Electricity metering needs to evolve with the industry it supports.


Electricity metering in Canada is governed by two pieces of federal legislation: the Weights and Measures Act (WMA) & the Electricity & Gas Inspection Act (EGIA) as well as the Canadian Electrical Code, which is a standard. In general terms, these three documents govern metering in the following ways:

  • The WMA sets out what units of measurement are to be used when an electricity sale is made between a buyer and a seller.
  • The EGIA sets the rules for ensuring that the measurement used in that transaction is fair.
  • The Canadian Electrical Code ensures that all meters conform to safety standards, so that buyers and sellers of electricity throughout Canada are protected from harm.

Old meters performed measurements through electromechanical mechanisms and were thus analog. Digital meters that use integrated electrical components and software to perform measurements have somewhat become the norm today. Smart meters, however, are an evolution of digital meters, as they perform the same measurement functions (metrology) and are governed by the same legislation and standards as an older meter, but with an additional communication and memory functionality layer. This way, smart meters can record and store data to then transmit it to a central reporting hub. According to Natural Resources Canada (NRCan)’s 2018 Smart Grid in Canada report, 82% – and growing – of all meters in Canada are smart.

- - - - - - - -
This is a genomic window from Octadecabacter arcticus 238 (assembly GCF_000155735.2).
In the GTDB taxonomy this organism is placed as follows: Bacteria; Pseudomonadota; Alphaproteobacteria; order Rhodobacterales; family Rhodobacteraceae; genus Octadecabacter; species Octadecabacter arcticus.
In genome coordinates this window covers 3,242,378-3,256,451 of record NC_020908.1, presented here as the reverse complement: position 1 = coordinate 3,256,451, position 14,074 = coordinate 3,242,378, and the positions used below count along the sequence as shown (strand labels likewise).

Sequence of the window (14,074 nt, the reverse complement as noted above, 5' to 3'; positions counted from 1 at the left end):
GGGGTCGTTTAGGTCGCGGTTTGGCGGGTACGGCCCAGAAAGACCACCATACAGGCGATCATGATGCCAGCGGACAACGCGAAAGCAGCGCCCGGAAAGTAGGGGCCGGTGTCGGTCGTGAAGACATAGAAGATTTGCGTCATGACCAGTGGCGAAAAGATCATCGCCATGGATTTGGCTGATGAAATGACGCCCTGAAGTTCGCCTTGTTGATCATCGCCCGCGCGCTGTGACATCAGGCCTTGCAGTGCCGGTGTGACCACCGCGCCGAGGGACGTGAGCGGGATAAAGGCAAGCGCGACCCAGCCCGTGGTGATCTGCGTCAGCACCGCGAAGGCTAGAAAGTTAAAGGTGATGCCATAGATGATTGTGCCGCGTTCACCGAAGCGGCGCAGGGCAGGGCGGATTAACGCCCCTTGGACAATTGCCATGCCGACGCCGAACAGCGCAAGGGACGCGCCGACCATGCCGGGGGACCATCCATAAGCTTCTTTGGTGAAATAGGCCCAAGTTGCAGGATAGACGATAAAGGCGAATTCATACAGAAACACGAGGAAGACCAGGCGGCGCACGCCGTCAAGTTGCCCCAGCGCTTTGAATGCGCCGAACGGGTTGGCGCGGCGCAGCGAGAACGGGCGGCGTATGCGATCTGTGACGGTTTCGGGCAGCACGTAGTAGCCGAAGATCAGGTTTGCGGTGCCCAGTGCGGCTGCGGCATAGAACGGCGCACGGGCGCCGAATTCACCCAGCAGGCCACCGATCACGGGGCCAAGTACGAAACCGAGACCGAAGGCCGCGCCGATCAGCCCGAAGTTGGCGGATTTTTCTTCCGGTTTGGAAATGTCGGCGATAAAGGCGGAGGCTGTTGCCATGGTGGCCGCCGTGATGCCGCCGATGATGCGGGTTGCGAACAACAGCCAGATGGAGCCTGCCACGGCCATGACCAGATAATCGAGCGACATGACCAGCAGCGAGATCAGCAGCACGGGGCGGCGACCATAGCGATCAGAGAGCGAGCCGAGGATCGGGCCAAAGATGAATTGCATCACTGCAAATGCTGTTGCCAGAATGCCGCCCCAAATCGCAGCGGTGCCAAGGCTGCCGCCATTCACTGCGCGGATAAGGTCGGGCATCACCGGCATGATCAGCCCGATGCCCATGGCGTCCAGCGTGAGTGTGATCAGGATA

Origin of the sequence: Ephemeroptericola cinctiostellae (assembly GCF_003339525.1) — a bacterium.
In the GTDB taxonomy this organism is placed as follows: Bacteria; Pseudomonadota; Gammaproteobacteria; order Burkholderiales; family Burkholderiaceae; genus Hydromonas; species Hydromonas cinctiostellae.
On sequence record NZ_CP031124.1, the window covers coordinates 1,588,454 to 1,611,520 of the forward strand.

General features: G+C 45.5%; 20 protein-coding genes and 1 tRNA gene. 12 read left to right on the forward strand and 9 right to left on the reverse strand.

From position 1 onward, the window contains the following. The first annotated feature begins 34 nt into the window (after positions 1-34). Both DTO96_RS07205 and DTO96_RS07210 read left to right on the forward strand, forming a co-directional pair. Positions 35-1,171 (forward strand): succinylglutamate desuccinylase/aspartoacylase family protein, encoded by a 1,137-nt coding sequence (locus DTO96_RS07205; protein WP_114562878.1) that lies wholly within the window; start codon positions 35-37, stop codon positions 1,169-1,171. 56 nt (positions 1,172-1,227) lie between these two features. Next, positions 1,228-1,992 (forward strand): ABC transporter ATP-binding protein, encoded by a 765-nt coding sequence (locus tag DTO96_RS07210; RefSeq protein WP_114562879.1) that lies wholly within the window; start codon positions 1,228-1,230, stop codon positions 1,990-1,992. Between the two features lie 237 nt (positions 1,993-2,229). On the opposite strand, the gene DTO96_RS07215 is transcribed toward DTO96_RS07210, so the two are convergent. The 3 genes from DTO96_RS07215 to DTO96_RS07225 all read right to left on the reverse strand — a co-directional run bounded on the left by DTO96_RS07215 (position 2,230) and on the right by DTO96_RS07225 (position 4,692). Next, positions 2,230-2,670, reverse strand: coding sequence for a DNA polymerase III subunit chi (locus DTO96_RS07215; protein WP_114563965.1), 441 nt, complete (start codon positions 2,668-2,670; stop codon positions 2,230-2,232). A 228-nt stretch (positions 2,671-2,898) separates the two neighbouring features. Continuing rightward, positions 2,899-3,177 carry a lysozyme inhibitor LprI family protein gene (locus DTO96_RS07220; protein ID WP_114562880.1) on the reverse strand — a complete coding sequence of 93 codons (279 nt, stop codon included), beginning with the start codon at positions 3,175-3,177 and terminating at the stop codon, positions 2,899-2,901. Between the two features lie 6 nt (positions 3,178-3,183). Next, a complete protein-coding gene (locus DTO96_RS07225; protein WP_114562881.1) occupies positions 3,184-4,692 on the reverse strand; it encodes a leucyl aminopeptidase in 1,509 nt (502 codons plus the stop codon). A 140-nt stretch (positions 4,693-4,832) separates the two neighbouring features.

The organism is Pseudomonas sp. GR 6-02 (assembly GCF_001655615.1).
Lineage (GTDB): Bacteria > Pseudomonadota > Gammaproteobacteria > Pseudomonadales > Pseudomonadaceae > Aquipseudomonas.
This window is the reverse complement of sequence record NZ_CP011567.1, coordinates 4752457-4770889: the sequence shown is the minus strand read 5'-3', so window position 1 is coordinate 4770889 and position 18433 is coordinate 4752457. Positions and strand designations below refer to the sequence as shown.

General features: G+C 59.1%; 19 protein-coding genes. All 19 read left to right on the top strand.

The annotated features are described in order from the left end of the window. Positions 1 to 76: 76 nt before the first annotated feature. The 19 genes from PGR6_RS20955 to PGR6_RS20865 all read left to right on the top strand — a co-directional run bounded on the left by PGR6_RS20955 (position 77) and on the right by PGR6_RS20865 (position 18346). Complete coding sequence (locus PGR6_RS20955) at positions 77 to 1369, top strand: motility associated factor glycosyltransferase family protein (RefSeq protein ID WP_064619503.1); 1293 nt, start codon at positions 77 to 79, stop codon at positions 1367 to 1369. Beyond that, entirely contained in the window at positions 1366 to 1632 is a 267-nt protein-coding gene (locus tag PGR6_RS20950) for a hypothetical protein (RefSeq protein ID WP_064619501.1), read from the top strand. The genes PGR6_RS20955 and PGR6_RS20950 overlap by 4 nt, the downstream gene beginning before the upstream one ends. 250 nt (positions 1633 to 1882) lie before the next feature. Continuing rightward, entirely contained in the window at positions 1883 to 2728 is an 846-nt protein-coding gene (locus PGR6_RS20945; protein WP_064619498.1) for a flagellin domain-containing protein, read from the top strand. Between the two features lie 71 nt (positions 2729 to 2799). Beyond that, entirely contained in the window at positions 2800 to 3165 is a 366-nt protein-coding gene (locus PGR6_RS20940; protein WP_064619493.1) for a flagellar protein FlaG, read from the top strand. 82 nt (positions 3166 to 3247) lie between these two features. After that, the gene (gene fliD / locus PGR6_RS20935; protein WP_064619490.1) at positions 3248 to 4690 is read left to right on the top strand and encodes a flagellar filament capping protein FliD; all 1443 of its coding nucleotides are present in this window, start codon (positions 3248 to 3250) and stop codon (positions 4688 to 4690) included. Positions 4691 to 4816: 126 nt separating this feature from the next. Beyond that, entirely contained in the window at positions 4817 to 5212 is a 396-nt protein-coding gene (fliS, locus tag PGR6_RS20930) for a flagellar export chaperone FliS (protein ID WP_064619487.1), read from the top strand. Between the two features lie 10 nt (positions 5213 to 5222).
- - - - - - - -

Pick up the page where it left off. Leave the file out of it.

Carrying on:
Electricity Canada & Metering

The challenge faced by the electricity sector is that the EGIA and WMA are each approximately 40 years old and no longer accurately represent what the electricity marketplace looks like. The EGIA, and to a lesser extent the WMA, were written to govern the behaviour of large provincial utilities. However, the market has diversified greatly in the intervening decades. New measurements, in new places, by new market participants are increasingly needed for the electricity market to meet emerging customer demands which include electric vehicle charging, distributed renewable generation, behind the meter storage and other technologies and practices that were not envisioned 40 years ago.

Therefore, Electricity Canada has conducted in depth research and thought leadership since 2019 on how to modernize Canada’s electricity marketplace (see Supporting Content below).

Key Messages

  • The legislation governing metering needs to be updated to recognize the profound evolution of the electrical grid and its marketplace participants.